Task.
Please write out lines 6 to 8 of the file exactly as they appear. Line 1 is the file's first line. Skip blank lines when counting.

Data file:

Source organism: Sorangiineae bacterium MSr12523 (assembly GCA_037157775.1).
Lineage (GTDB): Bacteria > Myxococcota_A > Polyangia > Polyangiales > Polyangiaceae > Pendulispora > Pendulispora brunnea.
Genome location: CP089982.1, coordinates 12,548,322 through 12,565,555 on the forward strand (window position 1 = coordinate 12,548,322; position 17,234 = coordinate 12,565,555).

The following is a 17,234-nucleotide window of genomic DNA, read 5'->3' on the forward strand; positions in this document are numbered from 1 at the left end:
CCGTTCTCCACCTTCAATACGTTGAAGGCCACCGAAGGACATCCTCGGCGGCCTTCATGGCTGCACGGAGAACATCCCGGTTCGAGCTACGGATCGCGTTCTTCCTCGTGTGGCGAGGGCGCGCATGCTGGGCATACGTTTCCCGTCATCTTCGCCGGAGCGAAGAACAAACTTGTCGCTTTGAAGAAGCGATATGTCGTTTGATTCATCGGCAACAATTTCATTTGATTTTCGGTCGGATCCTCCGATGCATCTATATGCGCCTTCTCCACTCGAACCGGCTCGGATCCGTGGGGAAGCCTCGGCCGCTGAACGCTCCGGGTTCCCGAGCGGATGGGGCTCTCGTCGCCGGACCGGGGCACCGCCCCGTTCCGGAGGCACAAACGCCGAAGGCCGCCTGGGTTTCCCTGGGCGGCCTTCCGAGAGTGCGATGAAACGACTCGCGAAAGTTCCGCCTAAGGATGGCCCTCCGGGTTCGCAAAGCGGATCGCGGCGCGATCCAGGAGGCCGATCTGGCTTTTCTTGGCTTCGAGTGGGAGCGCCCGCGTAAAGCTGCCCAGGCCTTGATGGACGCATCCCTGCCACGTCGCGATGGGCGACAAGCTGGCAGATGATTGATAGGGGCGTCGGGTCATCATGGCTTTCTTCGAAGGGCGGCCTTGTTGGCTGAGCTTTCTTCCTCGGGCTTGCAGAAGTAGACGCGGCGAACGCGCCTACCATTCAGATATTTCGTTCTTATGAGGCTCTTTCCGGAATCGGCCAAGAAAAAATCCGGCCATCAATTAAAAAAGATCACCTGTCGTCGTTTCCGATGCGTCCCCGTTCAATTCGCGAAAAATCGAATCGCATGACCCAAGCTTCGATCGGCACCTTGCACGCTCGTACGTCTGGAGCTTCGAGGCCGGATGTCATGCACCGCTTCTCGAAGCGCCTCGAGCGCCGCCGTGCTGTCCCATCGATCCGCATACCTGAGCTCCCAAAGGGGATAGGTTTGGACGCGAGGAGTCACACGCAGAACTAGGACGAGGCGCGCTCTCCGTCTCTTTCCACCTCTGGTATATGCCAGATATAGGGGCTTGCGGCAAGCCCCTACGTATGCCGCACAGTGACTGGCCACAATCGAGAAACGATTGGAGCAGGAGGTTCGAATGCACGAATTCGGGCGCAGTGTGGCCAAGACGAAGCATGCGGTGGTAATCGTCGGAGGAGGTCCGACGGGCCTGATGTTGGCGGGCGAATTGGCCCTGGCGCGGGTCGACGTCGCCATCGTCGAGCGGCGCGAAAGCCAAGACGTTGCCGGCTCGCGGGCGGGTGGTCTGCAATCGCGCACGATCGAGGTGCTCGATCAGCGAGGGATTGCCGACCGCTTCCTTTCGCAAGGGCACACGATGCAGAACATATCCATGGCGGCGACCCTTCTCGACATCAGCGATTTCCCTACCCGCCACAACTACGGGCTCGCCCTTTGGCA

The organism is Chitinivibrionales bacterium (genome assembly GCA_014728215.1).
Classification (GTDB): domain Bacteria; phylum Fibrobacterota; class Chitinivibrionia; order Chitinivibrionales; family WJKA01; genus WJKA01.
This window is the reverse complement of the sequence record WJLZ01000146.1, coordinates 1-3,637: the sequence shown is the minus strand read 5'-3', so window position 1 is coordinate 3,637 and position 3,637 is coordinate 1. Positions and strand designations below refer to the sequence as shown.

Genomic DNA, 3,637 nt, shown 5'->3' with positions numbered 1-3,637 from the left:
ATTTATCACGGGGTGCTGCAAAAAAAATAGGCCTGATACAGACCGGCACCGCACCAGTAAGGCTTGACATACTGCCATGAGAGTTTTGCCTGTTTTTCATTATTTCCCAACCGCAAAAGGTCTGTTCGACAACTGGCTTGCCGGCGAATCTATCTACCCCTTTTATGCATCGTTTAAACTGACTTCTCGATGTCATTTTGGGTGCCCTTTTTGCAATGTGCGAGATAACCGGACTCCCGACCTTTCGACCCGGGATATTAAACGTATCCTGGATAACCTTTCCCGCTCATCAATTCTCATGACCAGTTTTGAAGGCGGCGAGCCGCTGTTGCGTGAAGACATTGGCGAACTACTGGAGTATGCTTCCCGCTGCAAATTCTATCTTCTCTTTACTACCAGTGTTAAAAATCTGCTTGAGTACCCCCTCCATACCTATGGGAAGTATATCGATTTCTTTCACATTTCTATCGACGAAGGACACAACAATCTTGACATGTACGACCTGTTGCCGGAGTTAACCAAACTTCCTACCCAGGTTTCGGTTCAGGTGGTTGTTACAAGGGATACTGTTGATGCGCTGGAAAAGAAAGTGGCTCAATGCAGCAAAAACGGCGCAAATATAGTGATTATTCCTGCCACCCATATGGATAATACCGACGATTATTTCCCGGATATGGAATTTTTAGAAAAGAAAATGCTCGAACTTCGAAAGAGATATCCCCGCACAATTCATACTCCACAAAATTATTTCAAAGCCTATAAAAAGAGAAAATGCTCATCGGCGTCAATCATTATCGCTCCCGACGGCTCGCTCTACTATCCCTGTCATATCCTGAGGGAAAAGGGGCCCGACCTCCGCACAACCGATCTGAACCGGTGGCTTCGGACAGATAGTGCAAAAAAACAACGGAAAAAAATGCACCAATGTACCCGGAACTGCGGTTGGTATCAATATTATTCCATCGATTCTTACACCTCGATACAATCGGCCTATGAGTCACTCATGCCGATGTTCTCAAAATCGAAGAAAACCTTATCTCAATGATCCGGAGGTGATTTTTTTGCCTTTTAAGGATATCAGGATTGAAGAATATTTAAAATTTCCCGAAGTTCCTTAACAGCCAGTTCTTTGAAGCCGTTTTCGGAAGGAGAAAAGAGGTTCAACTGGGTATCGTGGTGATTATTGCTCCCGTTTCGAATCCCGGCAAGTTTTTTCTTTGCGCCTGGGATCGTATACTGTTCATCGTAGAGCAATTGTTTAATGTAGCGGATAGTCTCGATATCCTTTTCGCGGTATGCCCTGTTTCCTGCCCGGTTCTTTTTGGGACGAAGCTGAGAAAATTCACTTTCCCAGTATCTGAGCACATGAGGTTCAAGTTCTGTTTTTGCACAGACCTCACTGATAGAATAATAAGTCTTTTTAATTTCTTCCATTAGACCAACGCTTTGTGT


The organism is Chitinivibrionales bacterium (genome assembly GCA_014728215.1).
Classification (GTDB): domain Bacteria; phylum Fibrobacterota; class Chitinivibrionia; order Chitinivibrionales; family WJKA01; genus WJKA01.
This window is the reverse complement of the sequence record WJLZ01000146.1, coordinates 1-3,637: the sequence shown is the minus strand read 5'-3', so window position 1 is coordinate 3,637 and position 3,637 is coordinate 1. Positions and strand designations below refer to the sequence as shown.